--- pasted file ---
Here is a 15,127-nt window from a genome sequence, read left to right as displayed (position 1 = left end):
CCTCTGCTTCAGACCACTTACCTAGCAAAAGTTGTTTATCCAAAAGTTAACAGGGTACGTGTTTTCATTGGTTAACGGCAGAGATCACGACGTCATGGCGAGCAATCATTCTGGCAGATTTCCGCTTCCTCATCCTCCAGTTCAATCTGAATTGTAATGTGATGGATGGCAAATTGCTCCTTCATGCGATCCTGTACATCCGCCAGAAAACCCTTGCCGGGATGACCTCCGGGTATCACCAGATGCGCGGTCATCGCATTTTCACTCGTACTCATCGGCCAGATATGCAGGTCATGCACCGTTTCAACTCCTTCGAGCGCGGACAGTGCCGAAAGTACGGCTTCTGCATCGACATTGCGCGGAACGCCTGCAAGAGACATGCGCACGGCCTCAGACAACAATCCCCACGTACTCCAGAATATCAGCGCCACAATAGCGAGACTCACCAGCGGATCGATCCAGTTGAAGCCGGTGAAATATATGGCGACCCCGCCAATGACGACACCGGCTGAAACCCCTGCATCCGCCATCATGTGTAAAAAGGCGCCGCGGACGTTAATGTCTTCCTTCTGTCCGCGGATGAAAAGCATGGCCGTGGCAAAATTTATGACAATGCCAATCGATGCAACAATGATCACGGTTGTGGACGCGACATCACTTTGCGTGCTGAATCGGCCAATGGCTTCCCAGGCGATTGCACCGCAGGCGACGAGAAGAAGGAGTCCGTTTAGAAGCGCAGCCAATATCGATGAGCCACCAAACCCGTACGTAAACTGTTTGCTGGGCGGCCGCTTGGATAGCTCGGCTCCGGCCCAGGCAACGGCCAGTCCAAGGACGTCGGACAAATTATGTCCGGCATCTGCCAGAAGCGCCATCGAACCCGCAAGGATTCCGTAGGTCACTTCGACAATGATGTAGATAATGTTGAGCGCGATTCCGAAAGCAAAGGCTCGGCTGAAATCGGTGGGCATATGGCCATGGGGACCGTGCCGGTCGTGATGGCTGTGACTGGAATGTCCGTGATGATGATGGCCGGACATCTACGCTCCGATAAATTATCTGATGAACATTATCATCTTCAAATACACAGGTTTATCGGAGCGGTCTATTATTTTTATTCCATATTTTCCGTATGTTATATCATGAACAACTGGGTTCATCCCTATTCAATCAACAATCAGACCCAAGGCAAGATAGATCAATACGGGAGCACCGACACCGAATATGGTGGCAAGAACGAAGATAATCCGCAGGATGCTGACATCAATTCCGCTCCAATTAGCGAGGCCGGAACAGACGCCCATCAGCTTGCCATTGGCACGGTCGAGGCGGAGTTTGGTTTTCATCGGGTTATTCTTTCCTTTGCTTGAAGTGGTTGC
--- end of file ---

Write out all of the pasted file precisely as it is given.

Here is a 15,127-nt window from a genome sequence, read left to right as displayed (position 1 = left end):
CCTCTGCTTCAGACCACTTACCTAGCAAAAGTTGTTTATCCAAAAGTTAACAGGGTACGTGTTTTCATTGGTTAACGGCAGAGATCACGACGTCATGGCGAGCAATCATTCTGGCAGATTTCCGCTTCCTCATCCTCCAGTTCAATCTGAATTGTAATGTGATGGATGGCAAATTGCTCCTTCATGCGATCCTGTACATCCGCCAGAAAACCCTTGCCGGGATGACCTCCGGGTATCACCAGATGCGCGGTCATCGCATTTTCACTCGTACTCATCGGCCAGATATGCAGGTCATGCACCGTTTCAACTCCTTCGAGCGCGGACAGTGCCGAAAGTACGGCTTCTGCATCGACATTGCGCGGAACGCCTGCAAGAGACATGCGCACGGCCTCAGACAACAATCCCCACGTACTCCAGAATATCAGCGCCACAATAGCGAGACTCACCAGCGGATCGATCCAGTTGAAGCCGGTGAAATATATGGCGACCCCGCCAATGACGACACCGGCTGAAACCCCTGCATCCGCCATCATGTGTAAAAAGGCGCCGCGGACGTTAATGTCTTCCTTCTGTCCGCGGATGAAAAGCATGGCCGTGGCAAAATTTATGACAATGCCAATCGATGCAACAATGATCACGGTTGTGGACGCGACATCACTTTGCGTGCTGAATCGGCCAATGGCTTCCCAGGCGATTGCACCGCAGGCGACGAGAAGAAGGAGTCCGTTTAGAAGCGCAGCCAATATCGATGAGCCACCAAACCCGTACGTAAACTGTTTGCTGGGCGGCCGCTTGGATAGCTCGGCTCCGGCCCAGGCAACGGCCAGTCCAAGGACGTCGGACAAATTATGTCCGGCATCTGCCAGAAGCGCCATCGAACCCGCAAGGATTCCGTAGGTCACTTCGACAATGATGTAGATAATGTTGAGCGCGATTCCGAAAGCAAAGGCTCGGCTGAAATCGGTGGGCATATGGCCATGGGGACCGTGCCGGTCGTGATGGCTGTGACTGGAATGTCCGTGATGATGATGGCCGGACATCTACGCTCCGATAAATTATCTGATGAACATTATCATCTTCAAATACACAGGTTTATCGGAGCGGTCTATTATTTTTATTCCATATTTTCCGTATGTTATATCATGAACAACTGGGTTCATCCCTATTCAATCAACAATCAGACCCAAGGCAAGATAGATCAATACGGGAGCACCGACACCGAATATGGTGGCAAGAACGAAGATAATCCGCAGGATGCTGACATCAATTCCGCTCCAATTAGCGAGGCCGGAACAGACGCCCATCAGCTTGCCATTGGCACGGTCGAGGCGGAGTTTGGTTTTCATCGGGTTATTCTTTCCTTTGCTTGAAGTGGTTGC